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  • #16
    Yeah the tabs are just to secure the wood to the tubing. The wood will be sitting on the tubing. I will be picking up the metal on monday, and hopefully my new digital elite helmet will be here early next week as well.

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    • #17
      I started cutting the steel tonight. Going to get everything prepped, and laid out so I can start welding first thing Saturday morning. It was 108 degrees out there this evening. Pictures to come once I get something worth taking a picture of.

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      • #18
        It is now mostly done. I need to weld on the tabs to secure the wood shelves, weld on some plate feet to make it easier to level, weld on the wall stand-offs, with lag bolt tabs to secure it to the wall so it won't tip, and then add some paint, before finally screwing down the wood.

        In the last picture you can see the mess I am trying to organize. It will go in the spot where the 2 flimsy shelves are located, and what doesn't fit on this shelf, or have a spot on my future work bench or welding table, will find a home in someone else's home, or the dumpster.

        At that point I will have enough space to work and not trip over extra truck parts, and christmas decorations.
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        • #19
          Well that's one way to do it...

          ...but why the extra cutting and welding? Full length legs would have reduced your work a ton...and save yourself from more work but skipping the tabs and notch the wood. Secure it if you must with self tapping flat head 1/4" screws into the tubes. I would have (and did) use 2" x 2" x 1/8" angle for it all. that will hold anything I can lift up on it.
          MillerMatic 211 Auto-set w/MVP
          Just For Home Projects.

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          • #20
            Originally posted by Doughboyracer View Post
            ...but why the extra cutting and welding? Full length legs would have reduced your work a ton...and save yourself from more work but skipping the tabs and notch the wood. Secure it if you must with self tapping flat head 1/4" screws into the tubes. I would have (and did) use 2" x 2" x 1/8" angle for it all. that will hold anything I can lift up on it.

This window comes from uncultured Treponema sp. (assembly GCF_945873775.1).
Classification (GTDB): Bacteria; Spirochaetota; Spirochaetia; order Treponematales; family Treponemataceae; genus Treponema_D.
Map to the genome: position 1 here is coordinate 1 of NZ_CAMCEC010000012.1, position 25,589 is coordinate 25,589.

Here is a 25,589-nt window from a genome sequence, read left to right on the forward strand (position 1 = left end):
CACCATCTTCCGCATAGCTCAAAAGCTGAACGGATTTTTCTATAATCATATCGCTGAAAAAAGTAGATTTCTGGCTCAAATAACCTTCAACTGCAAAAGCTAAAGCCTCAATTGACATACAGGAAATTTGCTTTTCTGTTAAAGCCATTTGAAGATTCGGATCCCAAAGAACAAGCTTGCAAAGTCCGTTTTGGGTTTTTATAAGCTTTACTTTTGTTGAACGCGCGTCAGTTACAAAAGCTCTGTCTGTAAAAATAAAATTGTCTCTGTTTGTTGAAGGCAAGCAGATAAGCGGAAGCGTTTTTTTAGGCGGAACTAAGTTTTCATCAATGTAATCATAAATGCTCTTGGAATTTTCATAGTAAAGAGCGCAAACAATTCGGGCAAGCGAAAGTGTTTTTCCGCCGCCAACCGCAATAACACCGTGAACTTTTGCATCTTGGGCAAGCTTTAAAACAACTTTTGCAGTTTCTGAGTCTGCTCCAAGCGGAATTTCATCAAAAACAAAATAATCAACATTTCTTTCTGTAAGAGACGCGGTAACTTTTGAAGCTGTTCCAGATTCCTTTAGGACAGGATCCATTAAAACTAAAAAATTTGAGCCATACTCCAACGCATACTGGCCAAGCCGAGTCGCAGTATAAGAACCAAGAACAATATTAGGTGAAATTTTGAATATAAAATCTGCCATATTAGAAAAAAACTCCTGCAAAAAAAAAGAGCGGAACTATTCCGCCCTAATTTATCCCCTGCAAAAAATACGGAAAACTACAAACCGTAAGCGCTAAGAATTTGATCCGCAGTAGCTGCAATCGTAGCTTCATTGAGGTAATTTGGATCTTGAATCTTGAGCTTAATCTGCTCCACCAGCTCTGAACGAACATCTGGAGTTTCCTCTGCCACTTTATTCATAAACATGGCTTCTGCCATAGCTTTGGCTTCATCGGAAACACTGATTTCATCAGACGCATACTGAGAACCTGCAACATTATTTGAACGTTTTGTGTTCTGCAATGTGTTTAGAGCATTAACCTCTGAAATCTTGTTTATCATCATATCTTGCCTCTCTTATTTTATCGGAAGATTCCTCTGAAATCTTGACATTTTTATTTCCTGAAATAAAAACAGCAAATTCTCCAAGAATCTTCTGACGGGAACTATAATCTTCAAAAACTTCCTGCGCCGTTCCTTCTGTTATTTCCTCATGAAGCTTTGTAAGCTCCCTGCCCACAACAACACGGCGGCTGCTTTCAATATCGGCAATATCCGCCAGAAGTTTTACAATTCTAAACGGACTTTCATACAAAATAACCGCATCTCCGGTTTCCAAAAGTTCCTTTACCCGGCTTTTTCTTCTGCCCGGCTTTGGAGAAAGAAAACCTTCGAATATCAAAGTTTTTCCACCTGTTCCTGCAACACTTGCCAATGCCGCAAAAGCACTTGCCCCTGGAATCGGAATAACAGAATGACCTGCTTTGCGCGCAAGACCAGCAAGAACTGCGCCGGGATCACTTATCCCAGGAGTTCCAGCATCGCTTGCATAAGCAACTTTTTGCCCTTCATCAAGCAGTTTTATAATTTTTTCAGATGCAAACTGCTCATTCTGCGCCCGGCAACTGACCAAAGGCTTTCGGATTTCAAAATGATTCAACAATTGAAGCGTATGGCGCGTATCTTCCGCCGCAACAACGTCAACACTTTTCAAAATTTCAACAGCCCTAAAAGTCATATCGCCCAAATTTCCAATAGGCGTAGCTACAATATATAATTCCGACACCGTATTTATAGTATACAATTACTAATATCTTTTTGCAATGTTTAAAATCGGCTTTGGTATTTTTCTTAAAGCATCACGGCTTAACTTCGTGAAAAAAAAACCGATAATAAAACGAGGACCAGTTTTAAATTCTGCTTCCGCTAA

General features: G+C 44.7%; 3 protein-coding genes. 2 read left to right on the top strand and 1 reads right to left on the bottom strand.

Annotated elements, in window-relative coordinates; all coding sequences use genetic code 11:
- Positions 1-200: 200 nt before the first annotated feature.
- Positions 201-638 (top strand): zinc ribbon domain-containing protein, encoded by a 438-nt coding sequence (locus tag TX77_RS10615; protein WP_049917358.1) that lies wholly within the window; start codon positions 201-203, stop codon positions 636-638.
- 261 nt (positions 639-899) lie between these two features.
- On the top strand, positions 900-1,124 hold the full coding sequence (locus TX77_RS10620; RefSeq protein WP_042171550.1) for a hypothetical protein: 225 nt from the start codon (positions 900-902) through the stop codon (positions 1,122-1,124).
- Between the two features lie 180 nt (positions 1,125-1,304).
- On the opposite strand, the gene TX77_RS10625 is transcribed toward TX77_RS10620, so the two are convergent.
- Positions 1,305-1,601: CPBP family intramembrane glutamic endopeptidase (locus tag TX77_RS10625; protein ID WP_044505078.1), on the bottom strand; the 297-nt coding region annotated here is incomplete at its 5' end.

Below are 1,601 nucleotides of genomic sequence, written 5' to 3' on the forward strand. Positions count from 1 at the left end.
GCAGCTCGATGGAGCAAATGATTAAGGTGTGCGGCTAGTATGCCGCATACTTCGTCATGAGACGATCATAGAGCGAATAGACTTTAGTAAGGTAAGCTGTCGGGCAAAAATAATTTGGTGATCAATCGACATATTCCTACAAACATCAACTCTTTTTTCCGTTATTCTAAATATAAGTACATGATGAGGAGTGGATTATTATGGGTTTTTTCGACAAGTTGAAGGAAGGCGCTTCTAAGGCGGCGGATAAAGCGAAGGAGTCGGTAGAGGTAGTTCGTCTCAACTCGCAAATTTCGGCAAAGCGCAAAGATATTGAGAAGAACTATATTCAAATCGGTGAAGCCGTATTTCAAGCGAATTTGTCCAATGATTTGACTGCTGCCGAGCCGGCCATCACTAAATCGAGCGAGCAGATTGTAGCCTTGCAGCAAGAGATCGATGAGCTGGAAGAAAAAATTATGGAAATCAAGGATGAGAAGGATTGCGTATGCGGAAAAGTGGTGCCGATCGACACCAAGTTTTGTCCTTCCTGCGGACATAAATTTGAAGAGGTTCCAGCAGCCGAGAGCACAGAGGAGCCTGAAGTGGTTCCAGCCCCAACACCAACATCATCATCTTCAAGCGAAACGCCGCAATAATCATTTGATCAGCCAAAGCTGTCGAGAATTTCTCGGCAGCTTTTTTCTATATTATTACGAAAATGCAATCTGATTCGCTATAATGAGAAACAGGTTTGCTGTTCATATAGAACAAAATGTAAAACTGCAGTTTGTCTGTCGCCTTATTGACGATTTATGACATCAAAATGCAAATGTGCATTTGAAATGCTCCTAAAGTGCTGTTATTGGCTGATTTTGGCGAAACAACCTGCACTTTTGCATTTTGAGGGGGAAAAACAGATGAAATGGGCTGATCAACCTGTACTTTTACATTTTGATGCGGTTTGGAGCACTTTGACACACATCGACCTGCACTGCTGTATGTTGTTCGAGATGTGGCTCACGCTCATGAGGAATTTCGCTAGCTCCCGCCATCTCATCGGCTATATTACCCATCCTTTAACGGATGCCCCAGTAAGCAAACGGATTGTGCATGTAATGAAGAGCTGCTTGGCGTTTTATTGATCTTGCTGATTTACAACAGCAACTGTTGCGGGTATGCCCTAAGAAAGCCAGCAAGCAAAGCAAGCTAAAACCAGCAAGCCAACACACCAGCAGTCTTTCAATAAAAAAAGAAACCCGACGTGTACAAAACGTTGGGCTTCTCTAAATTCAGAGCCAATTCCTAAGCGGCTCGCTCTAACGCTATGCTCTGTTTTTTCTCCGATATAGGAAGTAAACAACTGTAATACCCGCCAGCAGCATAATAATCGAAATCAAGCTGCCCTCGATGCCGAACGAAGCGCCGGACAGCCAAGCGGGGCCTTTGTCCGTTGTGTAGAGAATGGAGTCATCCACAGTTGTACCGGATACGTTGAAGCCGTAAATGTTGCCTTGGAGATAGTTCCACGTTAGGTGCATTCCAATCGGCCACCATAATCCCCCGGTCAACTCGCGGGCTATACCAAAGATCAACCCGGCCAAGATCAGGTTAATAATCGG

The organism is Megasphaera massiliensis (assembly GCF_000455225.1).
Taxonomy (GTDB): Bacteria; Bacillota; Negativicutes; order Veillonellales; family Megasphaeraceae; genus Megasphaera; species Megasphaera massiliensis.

By doing it this way the load of each shelf is supported directly by the leg section underneath. If he had made full length legs, the load of each shelf would have been supported by the welds themselves. The welds in this case just keeps everything lined up where it needs to be. He also gets more hood time to play with his new MM210.

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            • #21
              That's a MM211 for those paying attention...

              I do get it, but why waist so much time on one project when there are sooooo many that are available?
              MillerMatic 211 Auto-set w/MVP
              Just For Home Projects.

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              • #22
                To me it seemed easier to design it the way I did. Also I had no clue how much this thing would end up weighing. Once I got done putting the legs on the first shelf, I just weighed that section and multiplied it by 4. I have over 130 lbs of steel. Still light enough to move, but heavy enough to not worry about strength any more.

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                • #23
                  Another good idea for doing it that way...

                  You could put one size smaller tube stubs on the bottom of each "section" and make it expandable. The height of each section would be a bit taller buy itself but that would be minor...cheers and nice shelves. I will like to see it with the wood on it. (I am not trying to nit-pick your project, more giving others ideas about what they might do different.)
                  MillerMatic 211 Auto-set w/MVP
                  Just For Home Projects.

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                  • #24
                    And, it's done

                    Well I finished it up last night. It fits perfectly in the hole I designed it for. See below for the final few pictures.

                    The first one is the test fit of the wood I cut. I got the wood for free, and might eventually replace it if needed in the future. It is fiberboard.
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                    This is a picture after the first coat of paint. Safety blue just happened to be the cheapest.
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                    This is the shelf in it's final resting place. It feels pretty stable and should be more stable the more weight I add down low. If I feel it isn't secure enough, I will weld on a standoff from the wall and secure it to the wall with some lag bolts.
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                    This is a shot of under the shelf of the tabs I welded in to hold the wood down. Not really needed, but I wanted to see how it was done. Also it keeps the wood from lifting off the shelf due to moisture in the atmosphere.
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                    Thanks for all inputs, and those that followed the project. Up next is either my work bench or my welding cart, or both if I can figure out how to get full size tubes to my house. I drive a 12 foot truck and the tubes are 24 foot full length. Heck, I don't know if my garage is that big.

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